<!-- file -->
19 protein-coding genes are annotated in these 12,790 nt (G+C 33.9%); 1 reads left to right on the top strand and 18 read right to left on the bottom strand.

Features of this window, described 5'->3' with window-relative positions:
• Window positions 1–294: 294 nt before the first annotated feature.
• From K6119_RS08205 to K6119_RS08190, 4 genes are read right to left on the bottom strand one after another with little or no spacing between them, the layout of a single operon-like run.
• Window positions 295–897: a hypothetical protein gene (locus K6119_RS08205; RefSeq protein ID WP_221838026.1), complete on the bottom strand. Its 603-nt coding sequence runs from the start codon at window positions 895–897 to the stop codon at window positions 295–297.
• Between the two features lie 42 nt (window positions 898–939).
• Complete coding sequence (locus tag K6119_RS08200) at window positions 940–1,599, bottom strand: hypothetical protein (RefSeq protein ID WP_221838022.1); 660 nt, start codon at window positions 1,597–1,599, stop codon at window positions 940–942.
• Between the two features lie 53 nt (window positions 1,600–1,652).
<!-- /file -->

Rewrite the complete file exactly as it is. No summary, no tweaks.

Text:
19 protein-coding genes are annotated in these 12,790 nt (G+C 33.9%); 1 reads left to right on the top strand and 18 read right to left on the bottom strand.

Features of this window, described 5'->3' with window-relative positions:
• Window positions 1–294: 294 nt before the first annotated feature.
• From K6119_RS08205 to K6119_RS08190, 4 genes are read right to left on the bottom strand one after another with little or no spacing between them, the layout of a single operon-like run.
• Window positions 295–897: a hypothetical protein gene (locus K6119_RS08205; RefSeq protein ID WP_221838026.1), complete on the bottom strand. Its 603-nt coding sequence runs from the start codon at window positions 895–897 to the stop codon at window positions 295–297.
• Between the two features lie 42 nt (window positions 898–939).
• Complete coding sequence (locus tag K6119_RS08200) at window positions 940–1,599, bottom strand: hypothetical protein (RefSeq protein ID WP_221838022.1); 660 nt, start codon at window positions 1,597–1,599, stop codon at window positions 940–942.
• Between the two features lie 53 nt (window positions 1,600–1,652).